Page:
When we are working on a new business idea, we do look for potentially interested audiences from our immediate circle. There are two clear advantages of doing that – first, they are much more easily accessible than complete strangers, and secondly, they all mean well for you.
They are the perfect audience when you discuss your business model so you get some perspectives when it comes to prioritizing your action plan for testing assumptions.
They may or may not belong to the target segment that you want to go for. Even if they fit the profile of your target audience, they may or may not be your early adopters, despite them choosing to use your product.
Their decision to use your product may be out of a strong urge to be “nice” and “helpful” to you. And this urge may over dominate a “need” factor totally, even if it was there in the first place.
The bottom line is that your immediate network serves you the purpose of getting clarity on risk factors and prioritizing testing game plans. But they are not your early adopters.
You need to look beyond.
Where do you start?
You could of course pitch the idea to everyone in your target segment and see what they think! Wrong.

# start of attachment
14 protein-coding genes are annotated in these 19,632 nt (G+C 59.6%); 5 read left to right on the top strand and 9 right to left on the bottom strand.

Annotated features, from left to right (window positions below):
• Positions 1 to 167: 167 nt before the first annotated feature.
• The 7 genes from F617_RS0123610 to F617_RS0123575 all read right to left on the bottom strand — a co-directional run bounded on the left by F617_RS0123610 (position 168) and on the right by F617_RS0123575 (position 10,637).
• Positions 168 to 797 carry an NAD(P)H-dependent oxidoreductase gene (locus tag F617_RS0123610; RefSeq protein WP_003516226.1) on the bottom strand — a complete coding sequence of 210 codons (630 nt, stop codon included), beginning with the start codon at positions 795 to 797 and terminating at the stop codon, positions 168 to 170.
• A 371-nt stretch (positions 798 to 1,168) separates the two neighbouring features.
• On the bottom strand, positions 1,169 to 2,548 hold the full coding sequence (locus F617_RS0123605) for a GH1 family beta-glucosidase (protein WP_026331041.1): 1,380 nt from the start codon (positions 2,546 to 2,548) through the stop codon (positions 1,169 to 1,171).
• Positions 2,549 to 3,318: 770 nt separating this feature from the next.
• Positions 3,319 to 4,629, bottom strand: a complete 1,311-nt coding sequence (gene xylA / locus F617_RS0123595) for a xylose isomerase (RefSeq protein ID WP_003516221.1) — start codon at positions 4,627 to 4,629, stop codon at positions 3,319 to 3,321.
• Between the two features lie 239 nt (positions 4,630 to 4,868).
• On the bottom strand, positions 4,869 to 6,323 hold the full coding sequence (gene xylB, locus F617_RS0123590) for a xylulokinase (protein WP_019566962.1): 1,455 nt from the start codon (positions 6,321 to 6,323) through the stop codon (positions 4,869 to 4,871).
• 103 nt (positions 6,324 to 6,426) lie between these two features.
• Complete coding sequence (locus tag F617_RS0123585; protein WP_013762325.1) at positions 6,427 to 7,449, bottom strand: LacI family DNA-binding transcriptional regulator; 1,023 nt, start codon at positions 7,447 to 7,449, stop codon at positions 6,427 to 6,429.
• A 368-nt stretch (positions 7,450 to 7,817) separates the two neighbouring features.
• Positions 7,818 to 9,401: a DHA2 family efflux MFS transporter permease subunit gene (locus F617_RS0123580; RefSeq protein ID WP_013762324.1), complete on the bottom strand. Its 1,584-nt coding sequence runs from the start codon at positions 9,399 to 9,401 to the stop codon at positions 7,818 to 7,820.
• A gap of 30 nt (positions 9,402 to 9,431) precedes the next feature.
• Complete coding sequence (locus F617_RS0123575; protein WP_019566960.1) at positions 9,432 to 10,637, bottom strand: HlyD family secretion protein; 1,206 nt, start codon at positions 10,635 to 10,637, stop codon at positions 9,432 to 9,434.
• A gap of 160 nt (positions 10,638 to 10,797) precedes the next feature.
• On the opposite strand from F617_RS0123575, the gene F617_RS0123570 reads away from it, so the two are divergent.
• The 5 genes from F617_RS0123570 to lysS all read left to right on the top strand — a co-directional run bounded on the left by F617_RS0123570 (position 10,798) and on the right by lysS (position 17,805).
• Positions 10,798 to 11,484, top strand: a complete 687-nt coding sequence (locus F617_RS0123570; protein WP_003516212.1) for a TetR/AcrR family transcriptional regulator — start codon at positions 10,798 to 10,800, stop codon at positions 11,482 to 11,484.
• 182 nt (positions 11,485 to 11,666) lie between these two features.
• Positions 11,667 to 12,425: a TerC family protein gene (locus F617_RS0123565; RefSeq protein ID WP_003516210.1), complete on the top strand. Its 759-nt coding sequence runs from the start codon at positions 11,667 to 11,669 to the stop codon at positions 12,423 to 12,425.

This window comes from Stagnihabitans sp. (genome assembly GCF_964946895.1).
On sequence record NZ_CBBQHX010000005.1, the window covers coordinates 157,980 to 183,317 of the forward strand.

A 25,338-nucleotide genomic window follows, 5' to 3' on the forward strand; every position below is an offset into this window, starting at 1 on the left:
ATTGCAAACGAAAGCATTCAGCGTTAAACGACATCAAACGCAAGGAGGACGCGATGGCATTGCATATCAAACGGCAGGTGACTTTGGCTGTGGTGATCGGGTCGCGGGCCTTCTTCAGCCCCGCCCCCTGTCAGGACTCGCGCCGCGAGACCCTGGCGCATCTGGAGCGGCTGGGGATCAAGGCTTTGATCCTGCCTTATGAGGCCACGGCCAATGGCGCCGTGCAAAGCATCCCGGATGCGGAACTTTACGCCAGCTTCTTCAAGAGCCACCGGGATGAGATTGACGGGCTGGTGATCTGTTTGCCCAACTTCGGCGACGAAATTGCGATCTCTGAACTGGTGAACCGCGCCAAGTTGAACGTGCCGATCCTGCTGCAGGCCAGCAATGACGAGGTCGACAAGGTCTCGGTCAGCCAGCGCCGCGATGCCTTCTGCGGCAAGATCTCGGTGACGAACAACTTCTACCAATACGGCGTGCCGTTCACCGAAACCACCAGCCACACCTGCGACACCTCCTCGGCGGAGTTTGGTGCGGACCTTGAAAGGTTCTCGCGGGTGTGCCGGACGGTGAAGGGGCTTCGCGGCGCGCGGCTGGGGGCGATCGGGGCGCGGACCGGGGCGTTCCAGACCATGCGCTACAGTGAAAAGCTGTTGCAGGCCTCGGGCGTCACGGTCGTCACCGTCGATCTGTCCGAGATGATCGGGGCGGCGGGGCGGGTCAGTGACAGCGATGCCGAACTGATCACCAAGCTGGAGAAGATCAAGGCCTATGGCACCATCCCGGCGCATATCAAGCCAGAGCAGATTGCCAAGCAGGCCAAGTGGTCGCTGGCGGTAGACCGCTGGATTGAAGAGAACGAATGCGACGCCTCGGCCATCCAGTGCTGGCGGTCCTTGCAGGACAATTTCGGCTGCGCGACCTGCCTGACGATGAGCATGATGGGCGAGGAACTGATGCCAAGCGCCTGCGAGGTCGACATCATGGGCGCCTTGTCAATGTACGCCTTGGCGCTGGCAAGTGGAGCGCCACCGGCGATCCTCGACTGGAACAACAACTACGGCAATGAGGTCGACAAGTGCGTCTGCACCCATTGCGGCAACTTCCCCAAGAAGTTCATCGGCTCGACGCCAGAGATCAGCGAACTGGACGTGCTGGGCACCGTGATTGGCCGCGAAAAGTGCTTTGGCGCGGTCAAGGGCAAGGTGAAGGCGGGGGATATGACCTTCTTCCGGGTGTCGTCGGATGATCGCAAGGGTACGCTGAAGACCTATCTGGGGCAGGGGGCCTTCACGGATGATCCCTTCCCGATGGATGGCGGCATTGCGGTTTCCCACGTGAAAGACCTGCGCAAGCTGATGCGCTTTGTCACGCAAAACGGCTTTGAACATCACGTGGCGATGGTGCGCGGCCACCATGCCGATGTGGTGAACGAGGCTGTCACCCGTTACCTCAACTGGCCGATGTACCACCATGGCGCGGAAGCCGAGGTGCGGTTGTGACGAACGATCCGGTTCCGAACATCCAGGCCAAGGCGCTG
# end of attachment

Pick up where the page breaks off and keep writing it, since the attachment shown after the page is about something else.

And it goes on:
Not all people or businesses in that segment would be your early adopters.
And, you have limited resources and time to target people in a random way.
You need to meet only those who matter to you. And it is the early adopters who matter to you at this stage. Talking to others is a waste of resources.
The ideal candidates for you are the ones who:
- Have the problem that you are trying to solve;
- Are aware of the existence of the problem;
- Have already tried to solve the problem;
- Are unhappy with the current solution to the problem;
- Have a budget to get the problem solved
These are the people you want to target first.
They’re already looking for a solution, which means they are keen to solve their problem and they are possibly not happy with the options with them.
Your big work is taken care of when you don’t need to bring awareness about the existence of pain and you don’t need to convince them that they need to solve this problem.
This makes it an incredible fit!
What is left is really to present them something that will work for them.
Or, even better, get insights about their challenges with respect to the existing options and using those insights to build something new that works just perfect for them.